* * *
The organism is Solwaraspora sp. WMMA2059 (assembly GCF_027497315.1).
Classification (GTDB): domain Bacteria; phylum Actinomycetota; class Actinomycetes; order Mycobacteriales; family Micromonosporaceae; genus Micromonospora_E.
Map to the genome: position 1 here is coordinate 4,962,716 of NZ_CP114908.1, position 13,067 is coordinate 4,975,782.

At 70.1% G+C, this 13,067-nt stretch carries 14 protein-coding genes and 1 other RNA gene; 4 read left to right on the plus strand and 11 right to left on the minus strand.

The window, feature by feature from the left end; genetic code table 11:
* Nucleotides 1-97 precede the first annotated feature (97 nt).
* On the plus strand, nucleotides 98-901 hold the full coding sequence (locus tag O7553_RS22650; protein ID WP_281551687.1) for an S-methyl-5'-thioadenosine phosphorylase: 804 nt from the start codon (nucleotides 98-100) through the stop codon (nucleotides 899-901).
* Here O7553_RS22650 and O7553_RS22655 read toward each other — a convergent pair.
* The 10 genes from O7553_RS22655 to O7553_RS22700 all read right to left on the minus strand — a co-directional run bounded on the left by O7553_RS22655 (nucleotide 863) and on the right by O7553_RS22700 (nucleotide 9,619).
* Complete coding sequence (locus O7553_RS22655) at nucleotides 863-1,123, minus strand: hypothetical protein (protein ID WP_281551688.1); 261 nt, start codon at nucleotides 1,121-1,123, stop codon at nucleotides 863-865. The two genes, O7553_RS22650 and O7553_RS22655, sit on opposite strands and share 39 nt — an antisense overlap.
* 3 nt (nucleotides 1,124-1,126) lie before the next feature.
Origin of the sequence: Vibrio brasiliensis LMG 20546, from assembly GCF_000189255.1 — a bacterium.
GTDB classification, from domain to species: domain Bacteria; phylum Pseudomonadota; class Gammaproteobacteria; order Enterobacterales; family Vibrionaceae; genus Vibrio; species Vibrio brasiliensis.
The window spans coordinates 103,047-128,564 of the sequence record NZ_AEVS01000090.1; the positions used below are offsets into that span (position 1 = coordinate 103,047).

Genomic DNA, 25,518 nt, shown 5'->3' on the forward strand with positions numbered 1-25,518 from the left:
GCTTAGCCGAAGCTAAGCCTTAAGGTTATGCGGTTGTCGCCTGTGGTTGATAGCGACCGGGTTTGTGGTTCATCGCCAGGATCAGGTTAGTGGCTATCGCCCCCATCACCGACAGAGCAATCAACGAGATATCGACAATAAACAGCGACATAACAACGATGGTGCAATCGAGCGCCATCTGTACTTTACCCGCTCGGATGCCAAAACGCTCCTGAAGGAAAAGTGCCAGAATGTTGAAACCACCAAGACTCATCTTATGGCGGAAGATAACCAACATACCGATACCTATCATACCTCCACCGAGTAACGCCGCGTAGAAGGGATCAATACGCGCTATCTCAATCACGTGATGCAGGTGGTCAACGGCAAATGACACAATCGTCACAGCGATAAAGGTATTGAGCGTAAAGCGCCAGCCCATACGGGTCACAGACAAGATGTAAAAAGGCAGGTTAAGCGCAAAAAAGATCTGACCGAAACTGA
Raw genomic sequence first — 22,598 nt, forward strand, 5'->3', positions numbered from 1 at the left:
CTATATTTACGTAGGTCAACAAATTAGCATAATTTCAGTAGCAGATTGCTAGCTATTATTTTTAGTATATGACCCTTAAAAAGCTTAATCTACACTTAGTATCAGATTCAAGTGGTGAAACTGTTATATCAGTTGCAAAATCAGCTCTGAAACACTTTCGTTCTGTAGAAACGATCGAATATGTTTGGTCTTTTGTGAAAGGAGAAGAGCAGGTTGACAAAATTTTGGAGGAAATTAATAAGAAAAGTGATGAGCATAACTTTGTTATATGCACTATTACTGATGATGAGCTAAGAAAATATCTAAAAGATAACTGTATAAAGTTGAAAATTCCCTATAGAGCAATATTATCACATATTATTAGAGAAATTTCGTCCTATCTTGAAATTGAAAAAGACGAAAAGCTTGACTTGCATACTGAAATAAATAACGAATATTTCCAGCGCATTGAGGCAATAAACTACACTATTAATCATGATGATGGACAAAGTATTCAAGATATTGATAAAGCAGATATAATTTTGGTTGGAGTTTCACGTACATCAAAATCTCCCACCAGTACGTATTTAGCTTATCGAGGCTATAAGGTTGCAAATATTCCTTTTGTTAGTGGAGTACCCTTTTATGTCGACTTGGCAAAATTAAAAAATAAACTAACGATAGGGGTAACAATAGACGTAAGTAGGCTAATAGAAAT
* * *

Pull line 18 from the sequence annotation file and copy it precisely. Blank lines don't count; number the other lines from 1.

CTATATTTACGTAGGTCAACAAATTAGCATAATTTCAGTAGCAGATTGCTAGCTATTATTTTTAGTATATGACCCTTAAAAAGCTTAATCTACACTTAGTATCAGATTCAAGTGGTGAAACTGTTATATCAGTTGCAAAATCAGCTCTGAAACACTTTCGTTCTGTAGAAACGATCGAATATGTTTGGTCTTTTGTGAAAGGAGAAGAGCAGGTTGACAAAATTTTGGAGGAAATTAATAAGAAAAGTGATGAGCATAACTTTGTTATATGCACTATTACTGATGATGAGCTAAGAAAATATCTAAAAGATAACTGTATAAAGTTGAAAATTCCCTATAGAGCAATATTATCACATATTATTAGAGAAATTTCGTCCTATCTTGAAATTGAAAAAGACGAAAAGCTTGACTTGCATACTGAAATAAATAACGAATATTTCCAGCGCATTGAGGCAATAAACTACACTATTAATCATGATGATGGACAAAGTATTCAAGATATTGATAAAGCAGATATAATTTTGGTTGGAGTTTCACGTACATCAAAATCTCCCACCAGTACGTATTTAGCTTATCGAGGCTATAAGGTTGCAAATATTCCTTTTGTTAGTGGAGTACCCTTTTATGTCGACTTGGCAAAATTAAAAAATAAACTAACGATAGGGGTAACAATAGACGTAAGTAGGCTAATAGAAAT